I know: it’s a government app. But it’s the one government app out there that isn’t completely useless.
To be fair, it wasn’t until Karina checked out the TSA’s Instagram account that I was aware that TSA had its own app. Since it’s my job to be interested in travel tech—and my policy is to always give each service a fair chance—I decided to check it out, expecting that, truthfully, I’d end up uninstalling it. Strangely, that’s not what happened.
As you’d guess, the My TSA app is available on the iTunes and Google Play store as free download. To demonstrate how actually OK of an app it is, I’ve downloaded it and provided some nice screenshots down below so you can determine whether it’s worth the 10 seconds that it takes to open the app store, look for the My TSA app and see if it deserves a precious 10 MB on your phone. (It does.)
There’s one app feature I’m particularly fond of. So I also admit that it’s only for this one feature that I like it (which I guess is sometimes all you really need), but it’s enough to make me keep the app on my phone. The Can I Bring? section lets users type just about any item they can think of into the app—from ice skates to gravy—to see if what they’re bringing on the plane is permissible.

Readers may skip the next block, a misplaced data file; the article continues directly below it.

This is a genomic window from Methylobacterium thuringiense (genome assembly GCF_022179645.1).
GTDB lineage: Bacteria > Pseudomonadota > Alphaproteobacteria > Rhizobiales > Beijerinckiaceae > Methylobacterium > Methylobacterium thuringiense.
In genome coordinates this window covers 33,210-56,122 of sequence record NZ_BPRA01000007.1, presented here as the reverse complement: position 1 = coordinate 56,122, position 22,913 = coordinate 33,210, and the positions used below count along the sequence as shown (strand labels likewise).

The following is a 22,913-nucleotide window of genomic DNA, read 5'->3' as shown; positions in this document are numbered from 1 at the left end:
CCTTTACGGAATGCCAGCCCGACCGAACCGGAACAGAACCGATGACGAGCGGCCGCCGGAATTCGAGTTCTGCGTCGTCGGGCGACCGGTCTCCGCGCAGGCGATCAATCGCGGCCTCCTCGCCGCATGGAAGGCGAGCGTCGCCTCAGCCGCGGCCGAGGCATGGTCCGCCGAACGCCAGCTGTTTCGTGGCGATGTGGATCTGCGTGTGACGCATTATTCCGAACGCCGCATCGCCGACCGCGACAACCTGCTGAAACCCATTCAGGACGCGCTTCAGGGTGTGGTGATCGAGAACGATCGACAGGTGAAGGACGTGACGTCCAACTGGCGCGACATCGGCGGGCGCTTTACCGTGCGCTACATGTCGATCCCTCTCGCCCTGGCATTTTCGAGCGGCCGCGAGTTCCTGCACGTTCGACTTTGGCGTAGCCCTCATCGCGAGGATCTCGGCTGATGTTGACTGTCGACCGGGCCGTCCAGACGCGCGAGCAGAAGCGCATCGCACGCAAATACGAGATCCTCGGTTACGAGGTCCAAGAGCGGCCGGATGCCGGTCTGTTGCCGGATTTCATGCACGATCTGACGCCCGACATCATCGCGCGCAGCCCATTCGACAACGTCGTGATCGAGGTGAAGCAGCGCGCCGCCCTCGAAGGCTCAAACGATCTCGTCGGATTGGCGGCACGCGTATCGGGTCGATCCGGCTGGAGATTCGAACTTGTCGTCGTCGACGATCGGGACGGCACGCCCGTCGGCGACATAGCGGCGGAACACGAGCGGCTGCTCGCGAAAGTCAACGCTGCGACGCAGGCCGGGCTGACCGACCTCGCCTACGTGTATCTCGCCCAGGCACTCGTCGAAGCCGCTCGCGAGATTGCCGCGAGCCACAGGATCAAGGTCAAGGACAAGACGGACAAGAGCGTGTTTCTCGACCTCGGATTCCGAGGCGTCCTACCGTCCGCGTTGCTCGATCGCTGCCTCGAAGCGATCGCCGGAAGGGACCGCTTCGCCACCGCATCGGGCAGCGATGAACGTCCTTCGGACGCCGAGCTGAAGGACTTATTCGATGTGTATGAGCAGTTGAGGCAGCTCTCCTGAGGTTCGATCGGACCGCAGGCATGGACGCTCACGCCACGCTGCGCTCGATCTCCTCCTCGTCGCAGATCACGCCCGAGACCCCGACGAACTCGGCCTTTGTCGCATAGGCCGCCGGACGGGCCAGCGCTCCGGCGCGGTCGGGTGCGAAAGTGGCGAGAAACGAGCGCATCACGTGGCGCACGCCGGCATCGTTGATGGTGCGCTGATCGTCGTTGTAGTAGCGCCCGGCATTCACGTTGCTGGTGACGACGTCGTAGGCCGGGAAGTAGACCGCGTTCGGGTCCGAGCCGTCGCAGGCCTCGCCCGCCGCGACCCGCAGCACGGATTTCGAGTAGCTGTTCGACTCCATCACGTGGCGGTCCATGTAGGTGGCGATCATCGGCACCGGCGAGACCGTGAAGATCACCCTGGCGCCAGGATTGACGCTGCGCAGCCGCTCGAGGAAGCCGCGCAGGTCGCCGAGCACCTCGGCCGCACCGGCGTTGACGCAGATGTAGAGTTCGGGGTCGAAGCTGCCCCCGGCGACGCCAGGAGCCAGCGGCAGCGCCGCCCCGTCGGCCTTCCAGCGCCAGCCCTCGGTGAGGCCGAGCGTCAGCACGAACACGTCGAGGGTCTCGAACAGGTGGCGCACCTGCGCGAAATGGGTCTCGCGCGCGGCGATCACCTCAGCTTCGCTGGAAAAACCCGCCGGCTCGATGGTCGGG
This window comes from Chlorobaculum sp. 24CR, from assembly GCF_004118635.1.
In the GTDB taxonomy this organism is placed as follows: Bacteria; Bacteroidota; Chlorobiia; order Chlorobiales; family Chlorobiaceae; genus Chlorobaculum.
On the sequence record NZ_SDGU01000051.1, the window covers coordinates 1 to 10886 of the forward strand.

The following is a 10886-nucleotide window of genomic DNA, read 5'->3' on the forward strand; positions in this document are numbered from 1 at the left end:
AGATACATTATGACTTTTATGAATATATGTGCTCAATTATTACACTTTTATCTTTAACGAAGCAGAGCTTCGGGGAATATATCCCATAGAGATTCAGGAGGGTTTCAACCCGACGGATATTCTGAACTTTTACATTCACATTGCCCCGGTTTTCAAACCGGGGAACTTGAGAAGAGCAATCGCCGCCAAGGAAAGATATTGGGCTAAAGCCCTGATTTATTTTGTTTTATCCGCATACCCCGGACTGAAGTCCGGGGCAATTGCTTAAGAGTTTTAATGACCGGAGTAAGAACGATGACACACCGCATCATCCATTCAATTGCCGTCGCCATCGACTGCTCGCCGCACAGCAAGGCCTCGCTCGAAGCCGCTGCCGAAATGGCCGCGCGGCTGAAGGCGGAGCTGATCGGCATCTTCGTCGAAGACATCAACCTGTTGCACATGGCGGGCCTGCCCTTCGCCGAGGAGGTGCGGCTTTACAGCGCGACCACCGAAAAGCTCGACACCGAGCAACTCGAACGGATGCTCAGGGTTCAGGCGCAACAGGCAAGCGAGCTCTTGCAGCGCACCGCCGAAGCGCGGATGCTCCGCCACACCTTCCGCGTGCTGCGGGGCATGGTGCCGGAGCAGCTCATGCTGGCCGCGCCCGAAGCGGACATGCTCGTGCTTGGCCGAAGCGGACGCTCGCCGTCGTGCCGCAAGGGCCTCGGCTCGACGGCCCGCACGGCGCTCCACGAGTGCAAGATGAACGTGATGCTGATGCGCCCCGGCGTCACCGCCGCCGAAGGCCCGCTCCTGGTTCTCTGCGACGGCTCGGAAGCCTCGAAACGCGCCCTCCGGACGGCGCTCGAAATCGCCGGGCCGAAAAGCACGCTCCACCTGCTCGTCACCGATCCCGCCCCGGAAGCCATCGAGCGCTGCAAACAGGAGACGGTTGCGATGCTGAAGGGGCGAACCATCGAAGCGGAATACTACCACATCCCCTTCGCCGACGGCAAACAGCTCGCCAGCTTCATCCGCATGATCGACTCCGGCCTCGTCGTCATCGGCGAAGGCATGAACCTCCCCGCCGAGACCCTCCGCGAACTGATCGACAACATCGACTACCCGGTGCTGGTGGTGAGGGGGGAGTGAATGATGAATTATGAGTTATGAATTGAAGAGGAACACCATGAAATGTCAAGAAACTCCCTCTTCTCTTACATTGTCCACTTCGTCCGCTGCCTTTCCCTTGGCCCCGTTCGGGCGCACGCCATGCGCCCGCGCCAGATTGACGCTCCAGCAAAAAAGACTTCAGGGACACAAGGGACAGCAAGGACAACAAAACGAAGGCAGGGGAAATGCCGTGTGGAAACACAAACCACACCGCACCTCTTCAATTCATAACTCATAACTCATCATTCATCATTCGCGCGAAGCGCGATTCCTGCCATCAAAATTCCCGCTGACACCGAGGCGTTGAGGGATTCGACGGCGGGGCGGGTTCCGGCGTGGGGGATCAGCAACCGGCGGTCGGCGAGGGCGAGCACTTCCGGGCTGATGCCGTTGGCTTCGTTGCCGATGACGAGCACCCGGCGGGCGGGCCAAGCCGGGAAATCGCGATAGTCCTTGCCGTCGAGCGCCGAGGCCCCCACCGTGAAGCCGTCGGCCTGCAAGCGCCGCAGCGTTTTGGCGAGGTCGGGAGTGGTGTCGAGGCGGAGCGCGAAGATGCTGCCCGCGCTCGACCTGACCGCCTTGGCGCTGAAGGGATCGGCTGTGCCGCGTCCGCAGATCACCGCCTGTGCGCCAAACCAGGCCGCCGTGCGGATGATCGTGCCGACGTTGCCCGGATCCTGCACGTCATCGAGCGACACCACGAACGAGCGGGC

Trust me, it’s nice when you’re throwing everything into a suitcase at the last minute and you run across a questionable item. Or when you’re out shopping for souvenirs and find a strange trinket. Whip out the phone, open up the app and BAM! You now have your answer, straight from the source. It’s almost like having access to your own personal TSA rep.
Then again, I guess I like to carry a lot of weird things on the plane.
The other feature sets are negligible. The Dashboard, for example, is a bit useless as it just aggregates all flight delays at the airport you’re flying out to show an average delay time. There’s only one delay I care about and that’s my flight. Next.
The app’s Wait Times are actually a stroke of genius—that is, they would be, if more people were using the feature. It shows actual security wait times, as reported by passengers going through specific terminals at a selected airport. This would be awesome if people reported wait times more often, rather than sporadically. But until the My TSA app beats Angry Birds in the app store, I’m not holding my breath.
Passengers unfamiliar with TSA procedures can reference everything they need in the app. It cover topics like how to dress, what counts as an ID, what to do if there are special medical needs, how to travel with children, what TSA PreCheck is and, more importantly, how to complain in case the TSA should piss you off. You read that right.
Honestly, given the fact that it costs exactly nothing and can prevent you from running into carry-on issues at the airport, yes, it’s totally worth the download. Just do it.
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